That said, many of the reclaimed children embraced Judaism and found solace in a Jewish identity and the feeling of Jewish belonging. The ages at which they were hidden and retrieved, the nature of the connections they forged and how much they remembered of their roots, all played roles in the children’s adjustment. Many of the operatives who worked to return Jewish orphans to the fold sought to honor the last wish of the children’s deceased parents: to leave descendants.
JC: As I read this book, I felt not only the deep love and compassion you held for your major characters, but was also moved by the attention you gave your more minor ones. Tell us about your process for constructing a more minor (though important in many ways) character – like Eva – in this novel. Is there a character who you feel most close to?
JR: The woman I met – who worked in the post-war years to reclaim Jewish children – loosely inspired the character of Eva, though many other historical figures and sources also came into play in the development of her character and storyline. I came to adore this woman and we stayed in touch until her passing. I viewed her action as rich with moral complexity (while she may have viewed it, more simply, as “saving Jewish orphans”), and I understood her deep commitment to the Jewish people and to rebuilding Judaism.
Other secondary characters grew organically in relation to the major characters, based on who they needed in their lives as they inhabited their stories. Who else lived in the Polish village, the convent, the Children’s Homes? Who else worked on the archaeological dig, or sat around the seminar table at school? What role might these minor characters play in the emotional lives of my main characters, supporting them, challenging them, creating obstacles and also pathways to connection and growth? How might their actions and reactions deepen the themes of the story? In this novel, I love nearly all of the secondary and tertiary characters (apart from Madame Mercier!), and I value the texture they bring, though I probably feel closest to Szymon.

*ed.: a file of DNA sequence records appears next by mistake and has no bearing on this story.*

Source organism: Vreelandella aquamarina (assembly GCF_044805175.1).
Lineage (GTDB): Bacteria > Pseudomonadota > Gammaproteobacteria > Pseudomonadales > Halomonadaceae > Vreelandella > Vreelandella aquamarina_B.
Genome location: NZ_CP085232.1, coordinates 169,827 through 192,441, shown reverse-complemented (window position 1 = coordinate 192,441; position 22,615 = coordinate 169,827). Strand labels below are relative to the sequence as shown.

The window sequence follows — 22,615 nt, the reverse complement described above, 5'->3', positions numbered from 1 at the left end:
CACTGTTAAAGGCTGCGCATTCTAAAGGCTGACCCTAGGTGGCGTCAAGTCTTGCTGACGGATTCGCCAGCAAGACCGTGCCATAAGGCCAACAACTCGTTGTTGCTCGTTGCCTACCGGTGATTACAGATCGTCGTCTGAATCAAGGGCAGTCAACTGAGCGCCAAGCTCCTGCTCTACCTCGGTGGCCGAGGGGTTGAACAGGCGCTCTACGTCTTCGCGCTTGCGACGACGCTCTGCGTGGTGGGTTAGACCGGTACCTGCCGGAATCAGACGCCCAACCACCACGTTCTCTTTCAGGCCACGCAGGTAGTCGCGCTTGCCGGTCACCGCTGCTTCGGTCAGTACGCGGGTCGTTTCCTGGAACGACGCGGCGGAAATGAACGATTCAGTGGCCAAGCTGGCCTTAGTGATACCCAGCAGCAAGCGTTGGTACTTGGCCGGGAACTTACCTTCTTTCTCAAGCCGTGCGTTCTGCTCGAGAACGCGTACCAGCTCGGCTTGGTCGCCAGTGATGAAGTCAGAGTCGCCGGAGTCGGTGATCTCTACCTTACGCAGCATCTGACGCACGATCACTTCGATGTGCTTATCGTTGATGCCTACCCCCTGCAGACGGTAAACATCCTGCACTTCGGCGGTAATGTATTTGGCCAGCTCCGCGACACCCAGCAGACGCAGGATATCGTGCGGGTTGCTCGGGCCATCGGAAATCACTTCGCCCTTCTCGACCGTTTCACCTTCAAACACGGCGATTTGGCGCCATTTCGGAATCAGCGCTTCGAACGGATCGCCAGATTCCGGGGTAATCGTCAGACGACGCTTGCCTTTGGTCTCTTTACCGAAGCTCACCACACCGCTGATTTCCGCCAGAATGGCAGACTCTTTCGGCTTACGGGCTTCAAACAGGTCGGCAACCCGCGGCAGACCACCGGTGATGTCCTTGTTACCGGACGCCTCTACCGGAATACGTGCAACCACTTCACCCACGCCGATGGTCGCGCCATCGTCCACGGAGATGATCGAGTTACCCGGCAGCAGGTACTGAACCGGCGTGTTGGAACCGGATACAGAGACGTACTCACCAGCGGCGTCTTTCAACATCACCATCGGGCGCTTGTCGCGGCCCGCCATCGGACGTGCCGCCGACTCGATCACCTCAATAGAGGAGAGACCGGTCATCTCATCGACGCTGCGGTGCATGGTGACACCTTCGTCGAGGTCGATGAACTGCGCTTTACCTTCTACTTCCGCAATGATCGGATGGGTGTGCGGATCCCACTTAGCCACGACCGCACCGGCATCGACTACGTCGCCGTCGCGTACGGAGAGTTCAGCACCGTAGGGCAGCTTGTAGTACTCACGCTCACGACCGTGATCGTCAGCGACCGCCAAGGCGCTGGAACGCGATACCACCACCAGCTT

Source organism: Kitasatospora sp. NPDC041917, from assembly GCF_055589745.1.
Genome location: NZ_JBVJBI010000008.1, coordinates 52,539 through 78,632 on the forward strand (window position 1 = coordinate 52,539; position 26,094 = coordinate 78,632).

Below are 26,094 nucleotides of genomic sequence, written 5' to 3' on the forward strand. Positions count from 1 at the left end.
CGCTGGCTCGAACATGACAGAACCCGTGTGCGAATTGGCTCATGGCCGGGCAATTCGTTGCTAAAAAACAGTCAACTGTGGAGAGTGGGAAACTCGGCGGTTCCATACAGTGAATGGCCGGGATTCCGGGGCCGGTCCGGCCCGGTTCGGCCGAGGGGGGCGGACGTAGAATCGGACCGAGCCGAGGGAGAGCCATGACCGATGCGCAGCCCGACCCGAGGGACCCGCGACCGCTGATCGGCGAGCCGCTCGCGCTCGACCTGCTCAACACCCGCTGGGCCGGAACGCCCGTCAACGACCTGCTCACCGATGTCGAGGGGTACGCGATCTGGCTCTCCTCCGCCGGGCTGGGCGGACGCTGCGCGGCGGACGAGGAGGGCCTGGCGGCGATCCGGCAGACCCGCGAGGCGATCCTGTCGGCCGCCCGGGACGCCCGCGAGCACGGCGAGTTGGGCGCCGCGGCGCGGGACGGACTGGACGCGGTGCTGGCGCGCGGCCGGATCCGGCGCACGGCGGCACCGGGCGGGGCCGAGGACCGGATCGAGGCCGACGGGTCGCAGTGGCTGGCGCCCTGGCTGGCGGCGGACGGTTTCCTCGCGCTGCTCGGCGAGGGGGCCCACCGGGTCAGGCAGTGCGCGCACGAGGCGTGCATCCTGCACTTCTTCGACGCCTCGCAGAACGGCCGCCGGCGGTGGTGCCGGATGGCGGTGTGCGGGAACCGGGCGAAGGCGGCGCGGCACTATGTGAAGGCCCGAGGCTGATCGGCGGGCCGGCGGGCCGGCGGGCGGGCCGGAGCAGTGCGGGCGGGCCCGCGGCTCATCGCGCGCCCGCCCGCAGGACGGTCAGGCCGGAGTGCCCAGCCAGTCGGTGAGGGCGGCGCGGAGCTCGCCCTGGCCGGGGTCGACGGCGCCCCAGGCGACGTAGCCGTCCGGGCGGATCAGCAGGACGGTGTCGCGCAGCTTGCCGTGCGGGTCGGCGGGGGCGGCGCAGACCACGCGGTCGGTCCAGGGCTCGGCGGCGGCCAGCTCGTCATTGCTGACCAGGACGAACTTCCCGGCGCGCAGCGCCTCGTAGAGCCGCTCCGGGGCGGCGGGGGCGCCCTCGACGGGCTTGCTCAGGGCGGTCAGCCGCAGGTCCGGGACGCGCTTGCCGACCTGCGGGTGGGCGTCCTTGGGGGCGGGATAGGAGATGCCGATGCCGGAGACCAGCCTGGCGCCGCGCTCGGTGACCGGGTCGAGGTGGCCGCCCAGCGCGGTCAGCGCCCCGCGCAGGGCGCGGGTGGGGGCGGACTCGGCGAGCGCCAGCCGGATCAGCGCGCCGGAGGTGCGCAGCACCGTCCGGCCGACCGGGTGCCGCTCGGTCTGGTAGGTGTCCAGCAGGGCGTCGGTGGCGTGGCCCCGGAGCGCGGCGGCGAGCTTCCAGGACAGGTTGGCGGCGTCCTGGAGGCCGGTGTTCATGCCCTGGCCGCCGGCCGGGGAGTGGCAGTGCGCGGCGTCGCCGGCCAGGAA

JC: Tell us about your research process. As you were connecting with primary or secondary sources, what surprised you or defied your original expectations of the subject matter?
JR: The numerous and varied stories of child displacements during and after WWII stunned me. I worked with several historians to dig deeply into the emotional aftermath of such events. Many generous, thoughtful scholars from around the world gave their time, reading my work and talking with me about the fiction I was creating, rooted in these true events. In my extensive reading, I was quite moved by the archival testimony of several Jewish operatives who clearly understood the challenges of the children’s re-integration. In research into the Germanization program, I was struck by how UNRRA workers, charged with retrieving Polish children from German homes and returning them to their birth families, faced the same painful prospects of creating additional ruptures for children who’d already endured significant trauma.
On a research trip to Israel, I found the politics of archaeological exploration in Jerusalem after the 1967 war (just prior to Renata’s dig) to be very interesting. Another thing that defied my expectations was how delicious the shakshuka was, which I enjoyed on the beach in Tel Aviv!
Jai Chakrabarti is the author of the novel A Play for the End of the World, which won the National Jewish Book Award for debut fiction, was long-listed for the PEN/Faulkner Award and short-listed for the Tagore Prize. He is also the author of the story collection A Small Sacrifice for an Enormous Happiness. His short fiction has received both an O. Henry Award and a Pushcart Prize and has been anthologized in the Best American Short Stories and performed on Selected Shorts by Symphony Space. His nonfiction has been published in The Wall Street Journal, Fast Company, and elsewhere. Born in Kolkata, India, he now lives in New York with his family.